As Shelburne explains, the Sixers are waiting for the inflammation around Simmons’ nerve to subside. The club is hoping to get him back before the end of the season so he can get his feet under him again before the playoffs. But at this point, that’s “just a hope,” given the uncertainty surrounding the injury, Shelburne writes.

Here’s more on the 76ers:

  • Shelburne’s ESPN article on the Sixers’ up-and-down season is worth reading in full, with head coach Brett Brown, GM Elton Brand, and big man Al Horford among those providing quotes. Brown, notably, expressed plenty of confidence that Embiid and Simmons are capable of not just co-existing and thriving, but of winning a title together. “I know these guys,” Brown said. “It’s like how my wife knows when my kids are going to get sick about two days before they get sick. When you’re a parent, you know your kids. And so I look at these two guys and I know they can win together. They can and they will.”
  • In the wake of a report suggesting the 76ers may explore trading Horford in the offseason, Chris Mannix of asked a veteran NBA executive about the possibility. “I would be shocked if he has value,” the exec said of Horford. “They might have to include an asset for someone to take him off their books. He has not looked good this year. His movement, it just seems a step slow, on both ends. I think they have to try to trade him. He obviously can’t play with Embiid. The goal should be to divide that salary over a couple of players and make them deeper. But I don’t know how they are going to do that.”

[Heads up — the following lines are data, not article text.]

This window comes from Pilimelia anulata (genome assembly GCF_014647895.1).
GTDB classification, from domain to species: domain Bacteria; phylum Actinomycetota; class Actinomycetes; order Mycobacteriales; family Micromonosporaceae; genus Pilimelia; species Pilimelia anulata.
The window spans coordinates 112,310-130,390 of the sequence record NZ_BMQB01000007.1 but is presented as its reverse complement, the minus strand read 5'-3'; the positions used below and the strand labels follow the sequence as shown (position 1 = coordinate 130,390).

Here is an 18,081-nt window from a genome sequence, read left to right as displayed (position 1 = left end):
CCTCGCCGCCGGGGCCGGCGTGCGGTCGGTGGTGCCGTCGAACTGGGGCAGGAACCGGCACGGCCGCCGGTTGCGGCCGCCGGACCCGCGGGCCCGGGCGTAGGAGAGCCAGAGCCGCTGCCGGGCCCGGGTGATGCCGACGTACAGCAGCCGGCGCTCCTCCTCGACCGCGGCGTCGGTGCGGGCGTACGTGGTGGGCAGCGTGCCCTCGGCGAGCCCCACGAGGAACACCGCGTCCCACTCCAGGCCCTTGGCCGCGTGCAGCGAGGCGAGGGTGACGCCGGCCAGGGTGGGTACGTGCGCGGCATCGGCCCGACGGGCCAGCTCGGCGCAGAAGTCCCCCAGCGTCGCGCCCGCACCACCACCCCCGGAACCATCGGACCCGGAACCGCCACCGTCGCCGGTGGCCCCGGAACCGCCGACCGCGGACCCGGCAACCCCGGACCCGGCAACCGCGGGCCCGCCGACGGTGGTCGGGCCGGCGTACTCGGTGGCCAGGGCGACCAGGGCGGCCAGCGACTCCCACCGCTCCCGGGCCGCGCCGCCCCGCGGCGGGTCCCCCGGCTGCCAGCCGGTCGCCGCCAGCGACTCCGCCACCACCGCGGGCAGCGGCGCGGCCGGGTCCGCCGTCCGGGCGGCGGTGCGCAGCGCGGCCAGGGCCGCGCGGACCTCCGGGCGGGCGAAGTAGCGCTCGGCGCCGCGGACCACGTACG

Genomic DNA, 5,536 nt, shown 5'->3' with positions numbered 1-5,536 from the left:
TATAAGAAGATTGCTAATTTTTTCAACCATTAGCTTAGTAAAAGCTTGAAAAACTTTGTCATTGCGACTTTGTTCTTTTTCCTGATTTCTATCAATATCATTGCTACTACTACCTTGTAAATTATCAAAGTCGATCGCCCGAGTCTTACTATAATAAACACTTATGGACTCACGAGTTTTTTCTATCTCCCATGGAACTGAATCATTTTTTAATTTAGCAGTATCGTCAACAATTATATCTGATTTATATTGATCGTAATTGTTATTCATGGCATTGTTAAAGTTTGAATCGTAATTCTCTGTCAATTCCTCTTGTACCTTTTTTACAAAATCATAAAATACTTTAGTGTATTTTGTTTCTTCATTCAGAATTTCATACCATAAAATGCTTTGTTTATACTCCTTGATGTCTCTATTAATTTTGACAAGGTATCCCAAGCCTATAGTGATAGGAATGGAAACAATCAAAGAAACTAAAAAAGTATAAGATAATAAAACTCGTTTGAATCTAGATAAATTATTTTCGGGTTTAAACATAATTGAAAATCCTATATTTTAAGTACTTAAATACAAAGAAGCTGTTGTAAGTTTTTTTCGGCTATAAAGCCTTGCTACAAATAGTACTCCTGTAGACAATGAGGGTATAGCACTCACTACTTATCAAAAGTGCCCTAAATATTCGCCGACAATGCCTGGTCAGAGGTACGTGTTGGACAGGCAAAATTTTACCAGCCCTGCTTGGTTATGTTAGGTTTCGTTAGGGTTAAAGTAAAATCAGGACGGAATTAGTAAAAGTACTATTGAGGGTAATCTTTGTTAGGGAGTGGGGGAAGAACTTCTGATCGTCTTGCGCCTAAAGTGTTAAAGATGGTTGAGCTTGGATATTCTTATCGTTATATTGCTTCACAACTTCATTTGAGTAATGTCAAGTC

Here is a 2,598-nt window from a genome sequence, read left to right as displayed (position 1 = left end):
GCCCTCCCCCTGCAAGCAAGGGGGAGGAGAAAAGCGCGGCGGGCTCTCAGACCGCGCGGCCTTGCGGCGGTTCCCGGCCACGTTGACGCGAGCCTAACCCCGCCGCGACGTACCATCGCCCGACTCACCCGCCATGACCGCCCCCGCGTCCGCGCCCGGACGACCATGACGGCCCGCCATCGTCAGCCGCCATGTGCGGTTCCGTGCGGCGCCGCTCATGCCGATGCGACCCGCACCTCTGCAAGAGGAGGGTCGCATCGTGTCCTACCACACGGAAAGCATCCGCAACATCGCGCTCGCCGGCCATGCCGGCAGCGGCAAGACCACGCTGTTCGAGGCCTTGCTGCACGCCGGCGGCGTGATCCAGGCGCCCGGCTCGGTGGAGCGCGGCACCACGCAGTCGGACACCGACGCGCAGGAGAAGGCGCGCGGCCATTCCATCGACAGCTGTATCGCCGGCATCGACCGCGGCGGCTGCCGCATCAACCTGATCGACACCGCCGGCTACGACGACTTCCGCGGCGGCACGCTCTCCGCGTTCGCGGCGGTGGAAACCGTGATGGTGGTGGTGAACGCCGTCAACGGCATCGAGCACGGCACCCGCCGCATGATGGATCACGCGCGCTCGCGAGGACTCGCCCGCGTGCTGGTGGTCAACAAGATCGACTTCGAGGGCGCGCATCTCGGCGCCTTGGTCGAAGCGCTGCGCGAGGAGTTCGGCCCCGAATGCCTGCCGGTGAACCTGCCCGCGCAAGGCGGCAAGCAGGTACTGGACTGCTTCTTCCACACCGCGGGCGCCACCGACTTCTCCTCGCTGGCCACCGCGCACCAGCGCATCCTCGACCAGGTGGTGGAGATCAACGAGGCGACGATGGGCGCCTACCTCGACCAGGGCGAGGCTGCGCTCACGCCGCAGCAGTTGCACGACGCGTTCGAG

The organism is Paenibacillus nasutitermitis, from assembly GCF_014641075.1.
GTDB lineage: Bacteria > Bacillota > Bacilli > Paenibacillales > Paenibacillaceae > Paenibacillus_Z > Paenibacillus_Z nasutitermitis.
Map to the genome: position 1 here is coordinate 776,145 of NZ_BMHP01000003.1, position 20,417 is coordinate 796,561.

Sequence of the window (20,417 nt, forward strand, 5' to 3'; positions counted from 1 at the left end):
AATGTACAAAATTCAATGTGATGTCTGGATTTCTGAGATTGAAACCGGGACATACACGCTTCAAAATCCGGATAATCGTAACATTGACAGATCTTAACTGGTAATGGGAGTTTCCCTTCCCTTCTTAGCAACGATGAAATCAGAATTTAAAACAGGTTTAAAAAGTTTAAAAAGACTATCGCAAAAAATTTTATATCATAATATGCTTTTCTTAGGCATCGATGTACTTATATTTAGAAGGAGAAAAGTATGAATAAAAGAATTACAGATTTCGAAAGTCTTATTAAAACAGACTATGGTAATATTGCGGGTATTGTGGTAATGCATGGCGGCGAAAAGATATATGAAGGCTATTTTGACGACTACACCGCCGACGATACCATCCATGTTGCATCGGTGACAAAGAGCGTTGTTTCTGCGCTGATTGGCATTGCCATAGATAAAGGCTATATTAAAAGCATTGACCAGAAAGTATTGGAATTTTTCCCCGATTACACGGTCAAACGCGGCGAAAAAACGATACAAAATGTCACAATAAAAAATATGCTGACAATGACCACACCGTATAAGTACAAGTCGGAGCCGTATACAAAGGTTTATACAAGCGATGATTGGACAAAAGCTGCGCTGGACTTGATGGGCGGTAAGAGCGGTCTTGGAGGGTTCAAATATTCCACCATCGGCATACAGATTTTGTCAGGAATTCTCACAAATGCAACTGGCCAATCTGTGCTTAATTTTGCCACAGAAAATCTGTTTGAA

• Glenn Robinson III, who expressed some confusion last week about what role the Sixers wanted him to play, is feeling a little better about his place in the rotation these days. As Keith Pompey of The Philadelphia Inquirer writes, Robinson showed on Tuesday why the 76ers traded for him, scoring 25 points on 10-of-15 shooting. He said after the game that he’s continuing to “get a feel for my teammates.”

Sixers Get Good News On Embiid’s Shoulder

The Sixers defeated the Knicks on Thursday without center Joel Embiid, then got promising news on his injured left shoulder.

Tests shows no significant structural damage, as he’s been diagnosed with a sprain, Shams Charania of The Athletic tweets. Embiid’s progress will be symptom-based and he’ll be re-evaluated in approximately one week, Charania adds.

Embiid suffered the injury against Cleveland on Wednesday. He collided with Cleveland big man Ante Zizic late in the first quarter. Embiid remained in the game to shoot two free throws, then was taken out at the next stoppage.

The Sixers scheduled an MRI to determine the extent of the damage.

Philadelphia is down its two best players. Ben Simmons is out for at least the next two weeks because of a nerve impingement in his lower back.

Without Embiid, the Sixers relied more on Al Horford (15 points, nine assists, seven rebounds) and Tobias Harris (34 points, seven assists, seven rebounds) against New York. Kyle O’Quinn also got more playing time and grabbed 10 rebounds in 14 minutes.